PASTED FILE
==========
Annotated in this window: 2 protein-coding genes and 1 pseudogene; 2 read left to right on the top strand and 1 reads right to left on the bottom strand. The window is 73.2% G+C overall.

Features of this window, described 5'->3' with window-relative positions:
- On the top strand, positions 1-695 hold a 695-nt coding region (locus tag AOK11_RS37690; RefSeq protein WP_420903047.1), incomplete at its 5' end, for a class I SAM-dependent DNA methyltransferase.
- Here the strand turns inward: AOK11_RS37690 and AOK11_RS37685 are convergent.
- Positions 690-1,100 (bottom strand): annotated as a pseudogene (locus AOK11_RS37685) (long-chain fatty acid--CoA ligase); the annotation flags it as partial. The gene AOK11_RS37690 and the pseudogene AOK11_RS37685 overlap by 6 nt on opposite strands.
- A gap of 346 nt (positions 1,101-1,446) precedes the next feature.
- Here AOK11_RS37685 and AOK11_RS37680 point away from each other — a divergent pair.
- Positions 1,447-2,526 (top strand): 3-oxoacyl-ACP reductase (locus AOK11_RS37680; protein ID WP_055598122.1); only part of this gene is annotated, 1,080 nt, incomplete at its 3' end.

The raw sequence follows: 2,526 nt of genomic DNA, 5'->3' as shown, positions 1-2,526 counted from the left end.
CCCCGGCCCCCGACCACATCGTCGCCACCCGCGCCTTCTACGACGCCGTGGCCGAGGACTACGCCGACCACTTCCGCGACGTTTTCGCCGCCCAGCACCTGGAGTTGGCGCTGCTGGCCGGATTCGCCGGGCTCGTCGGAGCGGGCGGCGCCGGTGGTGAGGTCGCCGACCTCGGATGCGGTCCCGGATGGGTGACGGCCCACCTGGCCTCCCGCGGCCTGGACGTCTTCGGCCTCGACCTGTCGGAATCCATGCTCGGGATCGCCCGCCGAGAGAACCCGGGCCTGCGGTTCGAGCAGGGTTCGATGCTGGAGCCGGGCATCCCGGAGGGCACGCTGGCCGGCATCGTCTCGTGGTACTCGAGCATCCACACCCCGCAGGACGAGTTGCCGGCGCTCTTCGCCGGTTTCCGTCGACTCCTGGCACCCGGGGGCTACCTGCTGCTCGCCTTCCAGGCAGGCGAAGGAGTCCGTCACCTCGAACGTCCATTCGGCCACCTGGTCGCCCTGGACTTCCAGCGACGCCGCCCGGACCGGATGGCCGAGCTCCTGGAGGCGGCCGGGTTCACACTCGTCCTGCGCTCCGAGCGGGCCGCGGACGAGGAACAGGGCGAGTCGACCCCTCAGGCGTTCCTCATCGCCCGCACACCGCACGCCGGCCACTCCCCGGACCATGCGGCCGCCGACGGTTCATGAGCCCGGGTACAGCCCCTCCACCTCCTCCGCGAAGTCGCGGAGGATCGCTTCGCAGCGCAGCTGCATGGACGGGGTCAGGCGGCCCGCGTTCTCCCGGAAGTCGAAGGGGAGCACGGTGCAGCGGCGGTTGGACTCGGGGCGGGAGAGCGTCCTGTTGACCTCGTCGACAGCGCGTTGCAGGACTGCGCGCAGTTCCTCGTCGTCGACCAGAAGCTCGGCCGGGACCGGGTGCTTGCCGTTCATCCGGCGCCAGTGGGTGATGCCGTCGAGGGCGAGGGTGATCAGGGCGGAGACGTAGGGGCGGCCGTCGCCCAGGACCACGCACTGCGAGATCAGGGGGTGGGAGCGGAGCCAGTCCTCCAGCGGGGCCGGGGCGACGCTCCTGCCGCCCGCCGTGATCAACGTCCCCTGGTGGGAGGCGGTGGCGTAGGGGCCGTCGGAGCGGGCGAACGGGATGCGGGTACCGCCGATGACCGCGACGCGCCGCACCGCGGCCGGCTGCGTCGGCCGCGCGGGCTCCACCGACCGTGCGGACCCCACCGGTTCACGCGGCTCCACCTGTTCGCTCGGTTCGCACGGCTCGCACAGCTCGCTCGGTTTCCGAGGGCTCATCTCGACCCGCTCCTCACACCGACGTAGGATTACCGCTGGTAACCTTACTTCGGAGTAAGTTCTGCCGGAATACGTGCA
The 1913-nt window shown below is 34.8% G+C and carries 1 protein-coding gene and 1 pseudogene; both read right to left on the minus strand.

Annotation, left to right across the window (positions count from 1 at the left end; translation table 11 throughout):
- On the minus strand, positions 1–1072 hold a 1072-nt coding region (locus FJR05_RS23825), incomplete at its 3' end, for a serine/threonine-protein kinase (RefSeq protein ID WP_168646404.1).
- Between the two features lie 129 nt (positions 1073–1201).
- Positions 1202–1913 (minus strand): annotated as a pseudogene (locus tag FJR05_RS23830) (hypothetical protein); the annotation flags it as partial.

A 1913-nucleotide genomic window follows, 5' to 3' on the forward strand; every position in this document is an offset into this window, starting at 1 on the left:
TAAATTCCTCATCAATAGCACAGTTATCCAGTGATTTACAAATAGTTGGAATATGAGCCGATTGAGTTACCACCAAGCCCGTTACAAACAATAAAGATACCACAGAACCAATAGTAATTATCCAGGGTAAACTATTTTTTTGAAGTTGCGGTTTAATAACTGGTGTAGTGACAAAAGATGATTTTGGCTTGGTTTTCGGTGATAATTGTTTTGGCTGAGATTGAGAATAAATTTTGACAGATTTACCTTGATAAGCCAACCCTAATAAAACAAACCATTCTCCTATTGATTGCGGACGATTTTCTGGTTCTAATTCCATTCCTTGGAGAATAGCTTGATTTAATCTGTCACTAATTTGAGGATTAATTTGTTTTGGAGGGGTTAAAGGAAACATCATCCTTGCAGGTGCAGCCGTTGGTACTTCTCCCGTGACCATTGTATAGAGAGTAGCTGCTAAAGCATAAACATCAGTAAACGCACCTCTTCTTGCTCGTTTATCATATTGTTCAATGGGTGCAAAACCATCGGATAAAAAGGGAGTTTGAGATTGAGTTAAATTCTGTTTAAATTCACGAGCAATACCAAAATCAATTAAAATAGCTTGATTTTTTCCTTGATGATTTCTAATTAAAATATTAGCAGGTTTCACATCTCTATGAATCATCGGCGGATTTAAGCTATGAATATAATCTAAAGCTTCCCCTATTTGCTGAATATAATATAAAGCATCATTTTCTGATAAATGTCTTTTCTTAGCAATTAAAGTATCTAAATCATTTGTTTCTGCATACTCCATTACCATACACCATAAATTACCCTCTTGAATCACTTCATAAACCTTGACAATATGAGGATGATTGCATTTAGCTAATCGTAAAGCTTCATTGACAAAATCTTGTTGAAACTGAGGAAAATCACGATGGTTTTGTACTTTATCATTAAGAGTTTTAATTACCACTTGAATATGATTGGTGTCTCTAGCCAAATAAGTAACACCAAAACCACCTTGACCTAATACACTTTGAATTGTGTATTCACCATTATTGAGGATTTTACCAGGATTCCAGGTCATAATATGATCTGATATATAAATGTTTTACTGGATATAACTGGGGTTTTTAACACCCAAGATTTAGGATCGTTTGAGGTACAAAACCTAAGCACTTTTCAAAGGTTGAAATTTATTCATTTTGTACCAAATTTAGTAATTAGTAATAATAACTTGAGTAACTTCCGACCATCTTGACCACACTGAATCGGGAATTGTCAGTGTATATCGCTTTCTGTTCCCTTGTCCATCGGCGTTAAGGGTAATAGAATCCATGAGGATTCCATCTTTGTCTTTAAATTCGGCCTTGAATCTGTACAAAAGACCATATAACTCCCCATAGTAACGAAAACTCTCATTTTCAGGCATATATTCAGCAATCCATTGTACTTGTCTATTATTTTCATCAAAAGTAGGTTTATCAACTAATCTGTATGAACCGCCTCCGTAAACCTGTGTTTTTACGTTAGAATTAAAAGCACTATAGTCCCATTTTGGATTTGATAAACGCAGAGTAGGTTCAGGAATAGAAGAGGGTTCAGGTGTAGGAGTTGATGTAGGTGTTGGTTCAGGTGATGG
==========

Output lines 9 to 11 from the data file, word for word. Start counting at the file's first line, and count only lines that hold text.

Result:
The raw sequence follows: 2,526 nt of genomic DNA, 5'->3' as shown, positions 1-2,526 counted from the left end.
CCCCGGCCCCCGACCACATCGTCGCCACCCGCGCCTTCTACGACGCCGTGGCCGAGGACTACGCCGACCACTTCCGCGACGTTTTCGCCGCCCAGCACCTGGAGTTGGCGCTGCTGGCCGGATTCGCCGGGCTCGTCGGAGCGGGCGGCGCCGGTGGTGAGGTCGCCGACCTCGGATGCGGTCCCGGATGGGTGACGGCCCACCTGGCCTCCCGCGGCCTGGACGTCTTCGGCCTCGACCTGTCGGAATCCATGCTCGGGATCGCCCGCCGAGAGAACCCGGGCCTGCGGTTCGAGCAGGGTTCGATGCTGGAGCCGGGCATCCCGGAGGGCACGCTGGCCGGCATCGTCTCGTGGTACTCGAGCATCCACACCCCGCAGGACGAGTTGCCGGCGCTCTTCGCCGGTTTCCGTCGACTCCTGGCACCCGGGGGCTACCTGCTGCTCGCCTTCCAGGCAGGCGAAGGAGTCCGTCACCTCGAACGTCCATTCGGCCACCTGGTCGCCCTGGACTTCCAGCGACGCCGCCCGGACCGGATGGCCGAGCTCCTGGAGGCGGCCGGGTTCACACTCGTCCTGCGCTCCGAGCGGGCCGCGGACGAGGAACAGGGCGAGTCGACCCCTCAGGCGTTCCTCATCGCCCGCACACCGCACGCCGGCCACTCCCCGGACCATGCGGCCGCCGACGGTTCATGAGCCCGGGTACAGCCCCTCCACCTCCTCCGCGAAGTCGCGGAGGATCGCTTCGCAGCGCAGCTGCATGGACGGGGTCAGGCGGCCCGCGTTCTCCCGGAAGTCGAAGGGGAGCACGGTGCAGCGGCGGTTGGACTCGGGGCGGGAGAGCGTCCTGTTGACCTCGTCGACAGCGCGTTGCAGGACTGCGCGCAGTTCCTCGTCGTCGACCAGAAGCTCGGCCGGGACCGGGTGCTTGCCGTTCATCCGGCGCCAGTGGGTGATGCCGTCGAGGGCGAGGGTGATCAGGGCGGAGACGTAGGGGCGGCCGTCGCCCAGGACCACGCACTGCGAGATCAGGGGGTGGGAGCGGAGCCAGTCCTCCAGCGGGGCCGGGGCGACGCTCCTGCCGCCCGCCGTGATCAACGTCCCCTGGTGGGAGGCGGTGGCGTAGGGGCCGTCGGAGCGGGCGAACGGGATGCGGGTACCGCCGATGACCGCGACGCGCCGCACCGCGGCCGGCTGCGTCGGCCGCGCGGGCTCCACCGACCGTGCGGACCCCACCGGTTCACGCGGCTCCACCTGTTCGCTCGGTTCGCACGGCTCGCACAGCTCGCTCGGTTTCCGAGGGCTCATCTCGACCCGCTCCTCACACCGACGTAGGATTACCGCTGGTAACCTTACTTCGGAGTAAGTTCTGCCGGAATACGTGCA
The 1913-nt window shown below is 34.8% G+C and carries 1 protein-coding gene and 1 pseudogene; both read right to left on the minus strand.